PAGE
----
Building a yardage screen printing table – part 3

Posted: June 9th, 2013 | Author: Kathryn | Filed under: printed fabric, random making, screen printing, yardage | Tags: , , , , , , , | 1 Comment »

This week has seen the most intensive week in building this table, mostly due the massive amount of measuring, levelling, checking and re-checking and then of course, welding. Aris has made 588 welds to get the table to this point and the surprisingly tedious aspect is that you can’t just stay in the same spot and weld all of the joins at that spot. You have to spread it around, one weld on the 1st corner, one on the second, one in the third, one on the fourth and back to the first again. This is done in an effort to reduce overheating and warping of the metal. It is imperative that the table stays as flat and as level as possible so that when we lay the wooden surface on top, it doesn’t roll and warp. Aris is trying his best to get the best possible printing surface which means being extremely conscientious in monitoring the metal and working it properly.

The good news is that the welding is now complete and I’m so proud and overwhelmed with how hard Aris has worked to get it to this point. He’s done a beautiful job and it is extremely well made. We pulled out the measuring tape, held our breath and measured the length of each side of the table. We were both extremely pleased to see that both sides of the table are exactly the same length and only 1 mm short of the intended length. That’s extraordinary considering that this is his first welding project!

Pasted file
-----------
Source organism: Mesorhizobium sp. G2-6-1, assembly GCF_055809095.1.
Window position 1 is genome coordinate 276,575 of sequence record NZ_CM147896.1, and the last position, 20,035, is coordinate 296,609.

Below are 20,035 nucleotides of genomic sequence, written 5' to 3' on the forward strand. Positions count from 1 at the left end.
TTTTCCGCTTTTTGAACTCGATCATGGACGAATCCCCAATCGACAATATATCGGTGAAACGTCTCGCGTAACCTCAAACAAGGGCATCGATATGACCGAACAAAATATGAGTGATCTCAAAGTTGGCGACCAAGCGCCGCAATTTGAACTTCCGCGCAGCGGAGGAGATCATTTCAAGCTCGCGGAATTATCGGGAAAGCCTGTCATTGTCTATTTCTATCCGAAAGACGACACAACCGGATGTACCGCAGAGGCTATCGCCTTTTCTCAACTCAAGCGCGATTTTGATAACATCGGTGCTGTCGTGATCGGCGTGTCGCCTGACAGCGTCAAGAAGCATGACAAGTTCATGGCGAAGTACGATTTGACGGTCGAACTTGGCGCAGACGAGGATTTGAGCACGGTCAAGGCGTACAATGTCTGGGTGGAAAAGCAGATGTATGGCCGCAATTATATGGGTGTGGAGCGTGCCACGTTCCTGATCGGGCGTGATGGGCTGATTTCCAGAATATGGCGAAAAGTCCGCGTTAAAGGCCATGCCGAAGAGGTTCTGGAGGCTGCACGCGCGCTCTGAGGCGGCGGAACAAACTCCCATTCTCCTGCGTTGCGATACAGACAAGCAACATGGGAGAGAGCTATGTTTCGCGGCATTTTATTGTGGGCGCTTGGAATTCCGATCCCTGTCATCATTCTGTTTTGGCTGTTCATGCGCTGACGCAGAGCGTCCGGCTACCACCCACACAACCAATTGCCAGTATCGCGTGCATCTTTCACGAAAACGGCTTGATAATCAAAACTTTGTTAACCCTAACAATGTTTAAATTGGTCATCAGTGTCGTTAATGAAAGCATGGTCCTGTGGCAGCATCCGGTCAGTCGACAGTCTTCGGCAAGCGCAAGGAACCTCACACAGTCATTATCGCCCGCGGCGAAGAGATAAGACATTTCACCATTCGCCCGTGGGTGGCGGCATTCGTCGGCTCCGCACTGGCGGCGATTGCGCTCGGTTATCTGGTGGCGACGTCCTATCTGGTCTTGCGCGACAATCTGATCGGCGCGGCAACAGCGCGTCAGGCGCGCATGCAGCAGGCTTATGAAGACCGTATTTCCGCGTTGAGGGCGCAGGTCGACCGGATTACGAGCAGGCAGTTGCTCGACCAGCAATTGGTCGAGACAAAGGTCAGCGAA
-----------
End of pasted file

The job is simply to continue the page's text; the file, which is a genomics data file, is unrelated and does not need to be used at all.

So what’s left to do? We now have to prepare the registration bars, attach them and then we will get painting.

I hope that everyone has a fabulous week. See you next week with an update.

Half of the legs installed:

Printing table legs half installed

All of the legs installed:

Table legs fully installed

Verifying spacing between each leg segment:

Verifying spaces between each legs segment

The long process of levelling each leg using a water-level. We discovered that there is nearly a 10 cm gradient in the floor … thank goodness Aris made the adjustable legs long enough to compensate for such a discovery. Good thinking!

Levelling the table legs

View under the table

This is one of Aris’s ‘learn to weld’ blocks:

Learn to weld block

And look how far he’s come, beautiful weld:

Good weld

More welding, a huge amount of welding:


You can see here between the first and second leg segments, we have welded in six horizontal beams, one on each corner and two in the centre, top and bottom. The third leg has been clamped and braced to the complete unit on the left and it is ready for welding:

Welding in horiztonal beams and braces

Top view of the clamping:

Welding in horiztonal beams and braces